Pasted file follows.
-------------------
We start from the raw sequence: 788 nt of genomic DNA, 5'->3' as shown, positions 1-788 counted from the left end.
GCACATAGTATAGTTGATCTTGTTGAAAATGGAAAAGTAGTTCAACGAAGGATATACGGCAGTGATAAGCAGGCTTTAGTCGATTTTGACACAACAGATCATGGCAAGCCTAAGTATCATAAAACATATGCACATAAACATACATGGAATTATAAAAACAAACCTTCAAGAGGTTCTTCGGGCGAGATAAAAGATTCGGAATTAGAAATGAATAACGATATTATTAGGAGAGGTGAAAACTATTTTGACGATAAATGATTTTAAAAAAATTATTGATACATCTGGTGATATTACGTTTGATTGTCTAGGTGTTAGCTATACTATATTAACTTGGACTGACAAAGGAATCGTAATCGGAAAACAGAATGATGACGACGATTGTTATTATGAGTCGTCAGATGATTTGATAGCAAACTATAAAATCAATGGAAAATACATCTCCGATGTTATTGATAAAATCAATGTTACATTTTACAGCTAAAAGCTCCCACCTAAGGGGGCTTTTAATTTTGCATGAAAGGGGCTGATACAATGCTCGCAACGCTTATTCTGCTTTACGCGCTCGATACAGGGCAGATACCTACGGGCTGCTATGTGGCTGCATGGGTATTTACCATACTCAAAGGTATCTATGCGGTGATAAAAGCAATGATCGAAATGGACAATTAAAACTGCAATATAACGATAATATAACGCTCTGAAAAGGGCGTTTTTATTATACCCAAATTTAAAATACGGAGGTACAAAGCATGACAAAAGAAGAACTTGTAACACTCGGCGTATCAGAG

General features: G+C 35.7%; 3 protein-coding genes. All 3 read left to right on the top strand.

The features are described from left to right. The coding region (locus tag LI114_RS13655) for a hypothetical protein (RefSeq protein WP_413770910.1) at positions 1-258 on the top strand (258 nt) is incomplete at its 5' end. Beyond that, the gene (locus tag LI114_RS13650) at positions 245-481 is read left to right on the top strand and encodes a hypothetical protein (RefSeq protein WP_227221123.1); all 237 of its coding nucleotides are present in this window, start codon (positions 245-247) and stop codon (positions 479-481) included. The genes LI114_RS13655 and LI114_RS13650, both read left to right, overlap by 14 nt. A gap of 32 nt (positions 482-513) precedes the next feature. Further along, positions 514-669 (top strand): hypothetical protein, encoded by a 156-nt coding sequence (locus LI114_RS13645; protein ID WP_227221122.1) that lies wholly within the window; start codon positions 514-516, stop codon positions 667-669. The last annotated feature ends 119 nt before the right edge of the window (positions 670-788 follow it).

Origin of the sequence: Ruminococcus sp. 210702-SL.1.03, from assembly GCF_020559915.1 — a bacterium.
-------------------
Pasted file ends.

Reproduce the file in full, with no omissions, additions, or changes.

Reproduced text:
We start from the raw sequence: 788 nt of genomic DNA, 5'->3' as shown, positions 1-788 counted from the left end.
GCACATAGTATAGTTGATCTTGTTGAAAATGGAAAAGTAGTTCAACGAAGGATATACGGCAGTGATAAGCAGGCTTTAGTCGATTTTGACACAACAGATCATGGCAAGCCTAAGTATCATAAAACATATGCACATAAACATACATGGAATTATAAAAACAAACCTTCAAGAGGTTCTTCGGGCGAGATAAAAGATTCGGAATTAGAAATGAATAACGATATTATTAGGAGAGGTGAAAACTATTTTGACGATAAATGATTTTAAAAAAATTATTGATACATCTGGTGATATTACGTTTGATTGTCTAGGTGTTAGCTATACTATATTAACTTGGACTGACAAAGGAATCGTAATCGGAAAACAGAATGATGACGACGATTGTTATTATGAGTCGTCAGATGATTTGATAGCAAACTATAAAATCAATGGAAAATACATCTCCGATGTTATTGATAAAATCAATGTTACATTTTACAGCTAAAAGCTCCCACCTAAGGGGGCTTTTAATTTTGCATGAAAGGGGCTGATACAATGCTCGCAACGCTTATTCTGCTTTACGCGCTCGATACAGGGCAGATACCTACGGGCTGCTATGTGGCTGCATGGGTATTTACCATACTCAAAGGTATCTATGCGGTGATAAAAGCAATGATCGAAATGGACAATTAAAACTGCAATATAACGATAATATAACGCTCTGAAAAGGGCGTTTTTATTATACCCAAATTTAAAATACGGAGGTACAAAGCATGACAAAAGAAGAACTTGTAACACTCGGCGTATCAGAG

General features: G+C 35.7%; 3 protein-coding genes. All 3 read left to right on the top strand.

The features are described from left to right. The coding region (locus tag LI114_RS13655) for a hypothetical protein (RefSeq protein WP_413770910.1) at positions 1-258 on the top strand (258 nt) is incomplete at its 5' end. Beyond that, the gene (locus tag LI114_RS13650) at positions 245-481 is read left to right on the top strand and encodes a hypothetical protein (RefSeq protein WP_227221123.1); all 237 of its coding nucleotides are present in this window, start codon (positions 245-247) and stop codon (positions 479-481) included. The genes LI114_RS13655 and LI114_RS13650, both read left to right, overlap by 14 nt. A gap of 32 nt (positions 482-513) precedes the next feature. Further along, positions 514-669 (top strand): hypothetical protein, encoded by a 156-nt coding sequence (locus LI114_RS13645; protein ID WP_227221122.1) that lies wholly within the window; start codon positions 514-516, stop codon positions 667-669. The last annotated feature ends 119 nt before the right edge of the window (positions 670-788 follow it).

Origin of the sequence: Ruminococcus sp. 210702-SL.1.03, from assembly GCF_020559915.1 — a bacterium.